The General Assembly of the Organization of American States (OAS) is meeting in Guatemala to discuss the always sensitivedrug problemin the Western Hemisphere. This high-level meeting, which will be replete of VIP policymakers, will ideally serve to create a united front leading up to a global discussion on drug policies in 2016.
The ongoing meeting is the 46thspecial session of the General Assemblyof the OAS, and its theme is the ambitious statement “Towards a 21stcentury drug policy for the hemisphere.” The objective of the meeting is to create a common ground among the OAS member states leading up to 2016, when the General Assembly of the United Nations plans to review the global drug control system.
The OAS session will be an important event as most OAS member states will reportedly send their foreign affairs ministers or deputy ministers. For example, Colombian Foreign Affairs Minister Maria Angela Holguin will attend; she has declared that the “drug problem” is also a health problem, and therefore drug users “cannot solely be regarded as criminals.” Also in attendance will be Ruth Dreifuss, a former president of Switzerland and a member of theGlobal Commission on Drug Policy.
Since Guatemala is hosting the event, President Otto Perez Molina is expected to play a prominent role in the proceedings. The Central American country’s security forces have enjoyed recent success in stopping the flow of drugs across its territory. Just this past June, the Guatemalan police seized 1.2 tons of drugs (valued at $15 million USD) in the Quetzal Port. The drugs were hidden in a shipment of bananas that originated in Ecuador and was destined for the U.S.
As for the U.S. delegation, it will be headed byWilliam Brownfield, the U.S. “drug czar.” Brownfield will arrive to the Central American country after a brief trip to Panama. According to the State Department, Brownfield visited “a joint Panama-Colombia security forces base in the Darien” before travelling to Guatemala.
Finally, it is worth noting that this is one of the last major events that will be led by OAS Secretary General Jose Miguel Insulza. The Chilean citizen is currently in his “farewell” tour as next year he will complete his decade-long tenure at the helm of the OAS.
As for drug-related initiatives under Insulza’s lengthy term, in 2013 the OAS published the comprehensive “Report on the Drug Problem in the Americas.” The document is important as it called for adebate on drug legalizationin the Western Hemisphere. While in Guatemala, Insulza gave a presentation at the Rafael Landívar University in which he praised the role that the OAS has played in the evolving discussion on drugs; he stated, “we are very pleased because we have changed the dimension of the debate not only in the Americas, but also in the whole world.”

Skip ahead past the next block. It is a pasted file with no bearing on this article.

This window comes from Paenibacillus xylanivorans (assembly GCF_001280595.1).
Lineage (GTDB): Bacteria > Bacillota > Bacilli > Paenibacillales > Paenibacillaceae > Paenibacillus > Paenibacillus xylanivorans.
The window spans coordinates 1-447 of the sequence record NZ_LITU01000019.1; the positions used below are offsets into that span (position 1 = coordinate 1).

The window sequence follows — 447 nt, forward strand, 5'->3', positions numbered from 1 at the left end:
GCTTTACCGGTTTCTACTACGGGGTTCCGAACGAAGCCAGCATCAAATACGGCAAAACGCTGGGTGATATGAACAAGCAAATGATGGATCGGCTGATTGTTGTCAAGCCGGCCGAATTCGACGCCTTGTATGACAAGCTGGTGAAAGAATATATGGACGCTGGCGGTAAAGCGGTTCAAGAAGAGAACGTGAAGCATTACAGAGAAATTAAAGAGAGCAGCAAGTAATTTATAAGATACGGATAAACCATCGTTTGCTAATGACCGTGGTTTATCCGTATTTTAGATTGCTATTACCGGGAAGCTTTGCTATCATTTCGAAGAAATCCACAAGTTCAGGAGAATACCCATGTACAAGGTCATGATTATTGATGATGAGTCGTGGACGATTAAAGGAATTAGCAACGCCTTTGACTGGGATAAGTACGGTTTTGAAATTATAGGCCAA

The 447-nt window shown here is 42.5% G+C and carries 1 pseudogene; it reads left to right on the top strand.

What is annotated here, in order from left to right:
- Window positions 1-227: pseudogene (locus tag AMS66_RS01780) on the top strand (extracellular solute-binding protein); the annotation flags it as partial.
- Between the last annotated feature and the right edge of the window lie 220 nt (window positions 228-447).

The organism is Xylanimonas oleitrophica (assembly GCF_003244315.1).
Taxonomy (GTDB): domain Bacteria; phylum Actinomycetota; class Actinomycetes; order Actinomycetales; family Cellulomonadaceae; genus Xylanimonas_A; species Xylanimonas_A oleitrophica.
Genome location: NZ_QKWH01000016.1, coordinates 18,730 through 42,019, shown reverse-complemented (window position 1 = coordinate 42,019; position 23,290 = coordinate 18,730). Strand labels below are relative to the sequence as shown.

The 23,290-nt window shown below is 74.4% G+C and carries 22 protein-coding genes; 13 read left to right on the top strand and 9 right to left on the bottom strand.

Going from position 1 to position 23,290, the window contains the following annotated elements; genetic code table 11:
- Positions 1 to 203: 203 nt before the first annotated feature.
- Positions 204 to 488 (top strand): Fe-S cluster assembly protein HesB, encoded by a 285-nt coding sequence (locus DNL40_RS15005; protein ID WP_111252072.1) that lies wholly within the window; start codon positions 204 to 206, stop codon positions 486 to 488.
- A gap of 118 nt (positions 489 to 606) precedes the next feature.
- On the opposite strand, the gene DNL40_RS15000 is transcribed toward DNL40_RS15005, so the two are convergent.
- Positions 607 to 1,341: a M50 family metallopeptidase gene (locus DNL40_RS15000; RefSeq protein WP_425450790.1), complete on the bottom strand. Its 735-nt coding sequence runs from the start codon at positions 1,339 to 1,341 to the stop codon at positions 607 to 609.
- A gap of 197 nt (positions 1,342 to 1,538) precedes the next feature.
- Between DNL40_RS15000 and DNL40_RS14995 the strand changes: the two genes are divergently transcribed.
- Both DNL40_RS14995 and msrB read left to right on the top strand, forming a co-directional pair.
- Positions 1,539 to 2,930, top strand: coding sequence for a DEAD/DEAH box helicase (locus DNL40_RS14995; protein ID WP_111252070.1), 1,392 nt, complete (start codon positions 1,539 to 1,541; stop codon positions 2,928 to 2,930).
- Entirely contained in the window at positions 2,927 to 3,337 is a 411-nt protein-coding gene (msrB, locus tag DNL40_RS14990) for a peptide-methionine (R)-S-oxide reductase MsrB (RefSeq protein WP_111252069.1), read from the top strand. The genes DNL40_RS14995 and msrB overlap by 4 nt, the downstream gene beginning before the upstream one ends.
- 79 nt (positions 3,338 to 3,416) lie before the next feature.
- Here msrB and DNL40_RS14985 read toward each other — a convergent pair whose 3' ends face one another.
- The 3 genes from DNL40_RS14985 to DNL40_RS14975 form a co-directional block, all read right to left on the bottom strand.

The multi-faceted drug problem
Whether the OAS summit in Guatemala will manage to create a unified stance across the hemisphere leading up to 2016 remains to be seen. This is in part because the “drug problem” is an understandably broad issue and the 34 nations that make up the OAS have different ways of addressing it. The U.S. generally still supports the “war on drugs,” which focuses on law enforcement operations to crack down on drug trafficking, and Brownfield will probably focus on the importance of these initiatives.
As for other nations,Uruguayhas the most progressive attitude as it is currently finalizing the details of how to implement its 2013 landmark ruling via which marijuana was legalized. It will probably start being legally sold in2015.
As for Peru, its major challenge regarding drugs revolve around cocaine. In early September, the Peruvian police destroyed over eight tons of drugs in the northern city of Trujillo. This amount included most of the 7.6 tons of cocaine (valued at over $300 million USD) that the Peruvian police seized in August. This successful police operation is the biggest seizure ever of cocaine in Peru’s history.
Finally, there are reports that countries such as Mexico and Peru are now heroin producers. Hence, it is not just cocaine and marijuana that are an issue in Latin America; the range of drugs produced or trafficked in the region is ever increasing.
It is important that the OAS, the only regional bloc that has 34 out of the Western Hemisphere’s 35 free states as members, has a prominent role in the global debate on the future of drug policies, especially leading up to the 2016 debate at the United Nations. With that said, how much we can expect out of the ongoing meeting in Guatemala is debatable; the Western Hemisphere is a big place, and regional nations have their own priorities and ways of addressing this complex issue.